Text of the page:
After going out on a not-so-wobbly limb to suggest that Republicans would push to impeach President Obama if they succeeded in retaking the Senate, George Will’s Sunday column read like a real threat. Fed up with what he views as Obama’s “offenses against the separation of powers,” the conservative columnist advocated that Congress sue the executive branch to stop a lawless president. Yesterday, Speaker John Boehner told the House Republican caucus that he was contemplating such a step.
According to Roll Call, Boehner “could have an announcement within days on whether the House will file a lawsuit against President Barack Obama, challenging the executive actions that have become the keystone of the administration.” The paper reports that the speaker has been consulting legal experts as part of his deliberations. The theory on which Boehner is basing his potential litigation is the same one from David Rivkin and Elizabeth Price Foley that Will highlighted in his Sunday column.
It all boils down to standing, and the courts “have been wary” of granting legislative standing,” as Will noted. But he believes Rivkin and Price plot a viable course for Congress to follow to successfully sue the president. All it requires is 1.) one branch of Congress to authorize the suit, 2.) proof that Congress has been injured by Obama’s executive actions, 3.) no private entity has standing to bring suit, and 4.) Congress has no chance of reversing the president’s action by repealing the law.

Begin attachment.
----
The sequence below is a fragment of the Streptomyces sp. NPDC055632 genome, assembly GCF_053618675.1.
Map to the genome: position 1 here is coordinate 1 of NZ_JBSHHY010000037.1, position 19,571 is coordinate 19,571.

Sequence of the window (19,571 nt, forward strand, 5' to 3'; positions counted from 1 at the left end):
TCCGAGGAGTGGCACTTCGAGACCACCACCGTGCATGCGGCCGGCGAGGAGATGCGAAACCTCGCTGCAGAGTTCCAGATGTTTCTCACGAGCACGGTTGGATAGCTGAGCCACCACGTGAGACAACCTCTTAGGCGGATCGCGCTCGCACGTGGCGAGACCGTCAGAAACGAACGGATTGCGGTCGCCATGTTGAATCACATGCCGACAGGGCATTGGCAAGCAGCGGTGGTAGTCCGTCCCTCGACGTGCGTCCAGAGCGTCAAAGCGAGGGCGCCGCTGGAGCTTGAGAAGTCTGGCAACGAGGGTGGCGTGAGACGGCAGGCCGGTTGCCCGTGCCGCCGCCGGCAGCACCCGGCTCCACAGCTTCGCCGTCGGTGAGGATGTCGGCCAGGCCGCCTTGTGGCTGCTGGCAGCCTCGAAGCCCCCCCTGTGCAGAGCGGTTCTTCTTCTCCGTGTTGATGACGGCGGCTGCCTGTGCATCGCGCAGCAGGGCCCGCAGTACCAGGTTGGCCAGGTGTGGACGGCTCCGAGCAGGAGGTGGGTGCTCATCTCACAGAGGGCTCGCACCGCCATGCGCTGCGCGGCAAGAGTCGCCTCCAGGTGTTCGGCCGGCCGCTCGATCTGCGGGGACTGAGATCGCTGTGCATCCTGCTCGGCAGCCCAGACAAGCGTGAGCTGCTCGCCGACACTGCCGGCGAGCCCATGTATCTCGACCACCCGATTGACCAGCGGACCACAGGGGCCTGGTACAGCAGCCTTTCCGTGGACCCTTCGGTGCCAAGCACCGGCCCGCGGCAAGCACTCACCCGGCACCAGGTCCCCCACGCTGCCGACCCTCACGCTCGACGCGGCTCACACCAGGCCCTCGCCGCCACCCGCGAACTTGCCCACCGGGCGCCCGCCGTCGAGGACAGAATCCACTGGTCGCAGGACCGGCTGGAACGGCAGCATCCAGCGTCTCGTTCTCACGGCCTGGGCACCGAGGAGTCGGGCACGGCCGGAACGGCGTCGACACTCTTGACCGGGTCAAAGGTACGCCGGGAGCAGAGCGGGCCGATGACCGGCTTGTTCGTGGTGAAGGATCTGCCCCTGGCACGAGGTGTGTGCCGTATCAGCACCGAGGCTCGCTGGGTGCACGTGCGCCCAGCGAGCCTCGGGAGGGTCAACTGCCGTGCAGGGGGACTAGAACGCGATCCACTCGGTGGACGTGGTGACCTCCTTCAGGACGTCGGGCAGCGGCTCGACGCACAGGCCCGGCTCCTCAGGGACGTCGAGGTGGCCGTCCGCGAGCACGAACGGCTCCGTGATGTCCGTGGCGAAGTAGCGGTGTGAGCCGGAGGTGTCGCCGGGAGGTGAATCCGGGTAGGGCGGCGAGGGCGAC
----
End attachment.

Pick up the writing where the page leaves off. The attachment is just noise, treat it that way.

“The President has a clear record of ignoring the American people’s elected representatives and exceeding his constitutional authority, which has dangerous implications for both our system of government and our economy,” Boehner spokesman Michael Steel said in a statement. “The House has passed legislation to address this, but it has gone nowhere in the Democratic-controlled Senate, so we are examining other options.”
That legislation includes the Executive Needs to Faithfully Observe and Respect Congressional Enactments of the Law Act of 2014 or the ENFORCE the Law Act of 2014. This gem would give the House or the Senate the power to sue the president “or any officer or employee of the United States” when he is deemed to be “in violation of the constitutional requirement that the President faithfully execute the laws of the United States.” The bill also grants jurisdiction to a three-judge federal panel to hear a case. It even provides an expedited process to the Supreme Court. The sponsor of this legislation is Rep. Trey Gowdy (R-S.C.), the guy leading the new Benghazi show trial in the House. The other bill is the Faithful Execution of the Law Act of 2014 sponsored by Rep. Ron DeSantis (R-Fla.). If passed, federal law would be amended to require the attorney general to notify Congress every time the executive branch decides to not enforce a federal law or regulation or not enforce or abide by a court decision.